"Yeah, I got a lot of eggs in me," said Jarryd Tracy, a rider."
If it got paid for every single time that happens to me, I would send a kid to camp.
"I can't see anything below. It's very heavy," said Sasha Tracy, a rider.
When your suit is filled with eggs, some cracked and leaking. It can only lead to a good time.
"The response was beyond anyone's imagination," said Bob Duchesne, a representative for the State Legislator, "The fact is, because it was messy and you don't have to see it to imagine how bad it is. It caught on with people and they got really generous right from the beginning."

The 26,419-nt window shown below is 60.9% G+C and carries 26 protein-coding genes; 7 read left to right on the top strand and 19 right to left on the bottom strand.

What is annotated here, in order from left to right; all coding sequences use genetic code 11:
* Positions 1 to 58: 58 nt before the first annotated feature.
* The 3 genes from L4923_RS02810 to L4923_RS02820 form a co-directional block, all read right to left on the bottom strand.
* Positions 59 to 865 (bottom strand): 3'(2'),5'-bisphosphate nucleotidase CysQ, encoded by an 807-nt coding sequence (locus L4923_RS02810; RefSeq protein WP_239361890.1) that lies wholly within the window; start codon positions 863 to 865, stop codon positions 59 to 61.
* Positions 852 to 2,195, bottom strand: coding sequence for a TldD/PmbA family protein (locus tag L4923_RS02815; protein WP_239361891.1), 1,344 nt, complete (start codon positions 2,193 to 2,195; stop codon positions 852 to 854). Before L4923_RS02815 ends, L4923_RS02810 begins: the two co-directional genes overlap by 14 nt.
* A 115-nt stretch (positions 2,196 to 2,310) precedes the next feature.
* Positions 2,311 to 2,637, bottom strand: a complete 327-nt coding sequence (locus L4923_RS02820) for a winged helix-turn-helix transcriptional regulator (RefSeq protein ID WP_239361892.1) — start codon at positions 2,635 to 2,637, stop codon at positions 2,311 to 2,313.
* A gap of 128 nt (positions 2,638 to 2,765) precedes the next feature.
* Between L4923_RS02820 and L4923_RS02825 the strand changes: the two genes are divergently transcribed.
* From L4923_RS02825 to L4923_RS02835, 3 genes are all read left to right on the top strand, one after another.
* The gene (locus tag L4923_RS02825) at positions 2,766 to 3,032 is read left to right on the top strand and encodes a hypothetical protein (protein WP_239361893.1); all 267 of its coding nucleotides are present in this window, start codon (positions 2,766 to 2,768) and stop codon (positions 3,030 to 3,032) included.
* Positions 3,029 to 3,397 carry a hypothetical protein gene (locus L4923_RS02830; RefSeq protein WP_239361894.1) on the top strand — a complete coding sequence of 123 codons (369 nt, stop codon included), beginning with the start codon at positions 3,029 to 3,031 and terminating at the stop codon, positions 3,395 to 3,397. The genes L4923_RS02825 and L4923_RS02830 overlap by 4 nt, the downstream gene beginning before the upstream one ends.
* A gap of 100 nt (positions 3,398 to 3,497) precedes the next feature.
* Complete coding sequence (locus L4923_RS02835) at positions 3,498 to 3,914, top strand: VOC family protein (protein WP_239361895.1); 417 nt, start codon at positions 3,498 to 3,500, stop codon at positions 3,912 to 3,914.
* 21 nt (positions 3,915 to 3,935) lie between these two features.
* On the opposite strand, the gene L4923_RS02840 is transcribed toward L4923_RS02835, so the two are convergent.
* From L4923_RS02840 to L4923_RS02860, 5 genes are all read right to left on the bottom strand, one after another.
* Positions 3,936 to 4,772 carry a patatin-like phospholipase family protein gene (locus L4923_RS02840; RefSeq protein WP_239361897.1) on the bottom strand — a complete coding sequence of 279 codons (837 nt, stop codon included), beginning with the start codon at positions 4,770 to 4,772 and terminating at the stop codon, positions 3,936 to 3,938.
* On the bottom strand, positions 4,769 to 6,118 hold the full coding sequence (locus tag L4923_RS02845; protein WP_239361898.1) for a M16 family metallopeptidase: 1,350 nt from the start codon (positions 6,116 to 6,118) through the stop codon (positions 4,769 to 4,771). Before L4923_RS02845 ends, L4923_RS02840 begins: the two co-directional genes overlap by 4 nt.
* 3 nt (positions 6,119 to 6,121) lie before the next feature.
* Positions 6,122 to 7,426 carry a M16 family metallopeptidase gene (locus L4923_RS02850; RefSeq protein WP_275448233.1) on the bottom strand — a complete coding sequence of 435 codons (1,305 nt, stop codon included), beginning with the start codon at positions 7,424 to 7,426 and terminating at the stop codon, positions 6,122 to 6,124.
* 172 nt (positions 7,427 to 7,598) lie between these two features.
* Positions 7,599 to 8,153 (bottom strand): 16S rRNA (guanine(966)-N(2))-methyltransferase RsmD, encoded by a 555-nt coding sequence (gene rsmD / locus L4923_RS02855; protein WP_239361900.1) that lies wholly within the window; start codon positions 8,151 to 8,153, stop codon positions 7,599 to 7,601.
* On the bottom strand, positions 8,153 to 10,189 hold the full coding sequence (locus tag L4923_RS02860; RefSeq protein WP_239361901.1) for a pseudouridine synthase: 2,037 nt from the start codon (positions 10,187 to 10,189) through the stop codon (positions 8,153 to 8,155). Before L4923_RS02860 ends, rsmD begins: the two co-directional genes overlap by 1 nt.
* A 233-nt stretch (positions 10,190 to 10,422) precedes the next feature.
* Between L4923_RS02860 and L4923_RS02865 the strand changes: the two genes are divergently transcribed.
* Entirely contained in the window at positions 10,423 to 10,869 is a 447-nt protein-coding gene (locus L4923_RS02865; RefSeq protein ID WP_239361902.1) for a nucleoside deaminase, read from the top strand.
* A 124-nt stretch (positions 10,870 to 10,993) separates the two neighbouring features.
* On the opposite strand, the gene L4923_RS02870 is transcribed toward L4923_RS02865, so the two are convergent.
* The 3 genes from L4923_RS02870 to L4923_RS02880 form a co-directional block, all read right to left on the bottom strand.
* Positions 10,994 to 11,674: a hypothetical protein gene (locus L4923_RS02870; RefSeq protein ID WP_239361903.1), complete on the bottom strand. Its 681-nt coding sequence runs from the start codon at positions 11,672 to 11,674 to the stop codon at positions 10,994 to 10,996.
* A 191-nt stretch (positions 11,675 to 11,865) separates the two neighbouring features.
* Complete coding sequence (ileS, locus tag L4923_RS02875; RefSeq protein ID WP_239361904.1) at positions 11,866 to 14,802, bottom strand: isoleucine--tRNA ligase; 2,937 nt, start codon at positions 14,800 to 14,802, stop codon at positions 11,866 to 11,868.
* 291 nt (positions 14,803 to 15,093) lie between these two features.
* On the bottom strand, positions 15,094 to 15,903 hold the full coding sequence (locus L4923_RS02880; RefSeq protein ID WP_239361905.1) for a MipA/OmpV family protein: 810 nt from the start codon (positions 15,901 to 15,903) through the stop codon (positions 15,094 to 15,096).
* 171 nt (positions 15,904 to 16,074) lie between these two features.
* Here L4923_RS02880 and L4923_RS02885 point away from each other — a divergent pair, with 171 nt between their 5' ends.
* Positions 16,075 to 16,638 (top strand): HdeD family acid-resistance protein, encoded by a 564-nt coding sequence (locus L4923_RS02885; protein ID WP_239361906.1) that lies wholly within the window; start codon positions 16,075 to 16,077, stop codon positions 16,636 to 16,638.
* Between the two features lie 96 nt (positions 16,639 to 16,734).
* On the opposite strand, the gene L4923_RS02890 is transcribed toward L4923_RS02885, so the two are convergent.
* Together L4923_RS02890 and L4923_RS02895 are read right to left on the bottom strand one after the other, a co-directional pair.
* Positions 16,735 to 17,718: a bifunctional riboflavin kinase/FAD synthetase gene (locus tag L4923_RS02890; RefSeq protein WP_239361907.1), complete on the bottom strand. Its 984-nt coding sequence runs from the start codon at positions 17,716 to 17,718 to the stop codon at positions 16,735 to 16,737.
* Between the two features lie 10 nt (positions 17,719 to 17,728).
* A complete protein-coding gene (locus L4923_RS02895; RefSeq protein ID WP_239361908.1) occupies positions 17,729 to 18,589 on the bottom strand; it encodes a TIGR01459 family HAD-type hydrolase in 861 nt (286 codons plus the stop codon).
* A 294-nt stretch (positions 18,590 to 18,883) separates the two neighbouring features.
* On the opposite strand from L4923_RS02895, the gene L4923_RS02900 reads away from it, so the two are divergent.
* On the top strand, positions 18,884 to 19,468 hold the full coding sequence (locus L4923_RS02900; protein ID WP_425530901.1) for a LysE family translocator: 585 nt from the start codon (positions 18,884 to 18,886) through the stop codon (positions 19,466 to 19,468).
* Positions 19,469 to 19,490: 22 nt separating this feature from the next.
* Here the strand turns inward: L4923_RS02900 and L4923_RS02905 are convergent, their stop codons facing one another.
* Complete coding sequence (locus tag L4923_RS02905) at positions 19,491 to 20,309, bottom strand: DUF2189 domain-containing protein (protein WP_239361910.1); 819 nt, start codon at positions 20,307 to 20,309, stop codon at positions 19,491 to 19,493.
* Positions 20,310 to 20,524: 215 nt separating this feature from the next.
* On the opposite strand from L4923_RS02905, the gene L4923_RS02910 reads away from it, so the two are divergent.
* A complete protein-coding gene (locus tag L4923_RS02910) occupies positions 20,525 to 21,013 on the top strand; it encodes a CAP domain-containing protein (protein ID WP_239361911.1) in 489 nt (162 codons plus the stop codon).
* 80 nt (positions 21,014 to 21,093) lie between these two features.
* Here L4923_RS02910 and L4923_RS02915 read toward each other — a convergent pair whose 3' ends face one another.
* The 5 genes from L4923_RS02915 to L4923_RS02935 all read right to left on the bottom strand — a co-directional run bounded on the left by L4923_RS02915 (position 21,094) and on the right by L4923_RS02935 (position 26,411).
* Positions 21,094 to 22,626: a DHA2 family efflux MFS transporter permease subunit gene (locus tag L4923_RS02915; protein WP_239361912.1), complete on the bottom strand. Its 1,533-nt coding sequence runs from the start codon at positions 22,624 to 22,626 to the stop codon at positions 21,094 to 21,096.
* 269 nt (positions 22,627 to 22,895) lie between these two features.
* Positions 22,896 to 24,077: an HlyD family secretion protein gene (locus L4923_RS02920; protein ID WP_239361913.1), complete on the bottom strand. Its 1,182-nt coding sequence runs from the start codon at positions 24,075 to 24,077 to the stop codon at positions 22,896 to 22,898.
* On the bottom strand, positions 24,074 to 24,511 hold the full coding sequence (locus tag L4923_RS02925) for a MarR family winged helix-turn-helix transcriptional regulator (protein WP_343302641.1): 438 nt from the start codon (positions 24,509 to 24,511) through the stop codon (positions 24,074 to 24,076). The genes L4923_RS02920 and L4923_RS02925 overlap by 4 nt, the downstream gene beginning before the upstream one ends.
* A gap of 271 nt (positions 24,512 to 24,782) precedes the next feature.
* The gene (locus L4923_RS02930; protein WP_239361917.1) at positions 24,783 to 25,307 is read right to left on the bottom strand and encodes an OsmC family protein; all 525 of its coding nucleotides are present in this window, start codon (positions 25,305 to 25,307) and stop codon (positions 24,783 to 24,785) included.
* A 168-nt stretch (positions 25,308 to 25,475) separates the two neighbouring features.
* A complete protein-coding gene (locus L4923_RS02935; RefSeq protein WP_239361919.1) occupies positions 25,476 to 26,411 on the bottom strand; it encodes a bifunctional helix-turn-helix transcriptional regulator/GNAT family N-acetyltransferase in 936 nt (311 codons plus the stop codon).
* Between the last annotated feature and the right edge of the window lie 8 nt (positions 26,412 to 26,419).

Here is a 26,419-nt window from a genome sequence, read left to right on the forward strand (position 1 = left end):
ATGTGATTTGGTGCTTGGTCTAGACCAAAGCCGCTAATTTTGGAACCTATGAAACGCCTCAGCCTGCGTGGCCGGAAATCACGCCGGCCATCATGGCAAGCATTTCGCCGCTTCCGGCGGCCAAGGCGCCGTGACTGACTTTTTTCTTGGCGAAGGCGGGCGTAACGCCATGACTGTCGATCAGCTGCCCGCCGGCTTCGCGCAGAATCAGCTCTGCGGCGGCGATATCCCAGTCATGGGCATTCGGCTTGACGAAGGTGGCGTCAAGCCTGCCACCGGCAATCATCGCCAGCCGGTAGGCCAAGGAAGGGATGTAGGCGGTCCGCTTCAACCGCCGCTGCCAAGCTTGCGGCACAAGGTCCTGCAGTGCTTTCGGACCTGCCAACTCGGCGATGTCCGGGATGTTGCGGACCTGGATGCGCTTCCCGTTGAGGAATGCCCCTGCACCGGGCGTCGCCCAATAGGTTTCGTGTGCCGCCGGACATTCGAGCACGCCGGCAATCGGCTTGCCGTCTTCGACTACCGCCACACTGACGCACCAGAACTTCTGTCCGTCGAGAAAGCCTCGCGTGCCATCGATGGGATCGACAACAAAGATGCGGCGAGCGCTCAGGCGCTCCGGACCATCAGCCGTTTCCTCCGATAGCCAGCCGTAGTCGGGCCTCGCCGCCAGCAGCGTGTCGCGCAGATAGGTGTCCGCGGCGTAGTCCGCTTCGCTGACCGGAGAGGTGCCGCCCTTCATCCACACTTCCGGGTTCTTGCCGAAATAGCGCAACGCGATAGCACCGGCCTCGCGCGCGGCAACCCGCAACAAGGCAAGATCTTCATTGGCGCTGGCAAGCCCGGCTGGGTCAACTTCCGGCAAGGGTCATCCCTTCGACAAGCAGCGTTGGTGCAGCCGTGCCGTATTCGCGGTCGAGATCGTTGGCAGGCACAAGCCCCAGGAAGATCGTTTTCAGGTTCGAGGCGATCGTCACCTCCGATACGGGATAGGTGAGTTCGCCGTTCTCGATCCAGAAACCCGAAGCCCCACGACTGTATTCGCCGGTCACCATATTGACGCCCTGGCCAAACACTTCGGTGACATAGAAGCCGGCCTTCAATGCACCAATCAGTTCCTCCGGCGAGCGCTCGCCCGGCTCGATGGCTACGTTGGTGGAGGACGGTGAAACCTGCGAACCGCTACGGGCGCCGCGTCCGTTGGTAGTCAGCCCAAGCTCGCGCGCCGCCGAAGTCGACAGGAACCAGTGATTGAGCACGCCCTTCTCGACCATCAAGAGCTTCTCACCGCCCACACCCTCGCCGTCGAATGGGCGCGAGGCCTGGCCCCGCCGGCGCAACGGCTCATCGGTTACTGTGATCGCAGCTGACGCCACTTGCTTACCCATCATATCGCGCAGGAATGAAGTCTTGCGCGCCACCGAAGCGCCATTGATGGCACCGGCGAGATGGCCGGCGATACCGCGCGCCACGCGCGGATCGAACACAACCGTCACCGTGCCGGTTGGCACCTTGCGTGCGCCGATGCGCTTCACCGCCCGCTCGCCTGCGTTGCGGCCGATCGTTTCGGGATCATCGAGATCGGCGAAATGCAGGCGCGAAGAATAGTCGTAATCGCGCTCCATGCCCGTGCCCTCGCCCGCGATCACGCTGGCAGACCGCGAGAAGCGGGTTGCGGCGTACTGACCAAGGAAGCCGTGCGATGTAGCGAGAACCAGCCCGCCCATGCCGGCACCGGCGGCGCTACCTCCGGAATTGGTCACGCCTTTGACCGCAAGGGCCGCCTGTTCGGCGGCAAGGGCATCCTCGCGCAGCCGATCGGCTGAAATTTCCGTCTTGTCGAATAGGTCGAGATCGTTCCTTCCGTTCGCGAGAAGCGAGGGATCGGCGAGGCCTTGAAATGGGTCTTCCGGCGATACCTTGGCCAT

This odd tradition is part of an effort to raise money for a good cause.
"We get involved with the Pine Tree Camp Ride-In and I thought eggs - why not put them in the snow suit and the idea evolved," he said.
Who would of thought that 31 years later, this tradition would continue to make an impact in the community.
"The idea that disabled children are able to do things that they couldn't otherwise. Pine Tree Camp is inspiring to people - to be able to let kids be normal and do normal things is exciting," said Duchesne, "It's all right here in Maine, all the money stays local.
This ride brings over $100,000.
"I fee like it's important to be able to offer a barrier free summer camp experience for adults and children, no matter what they can afford," said Tyler Cary, the development officer for the Pine Tree Society.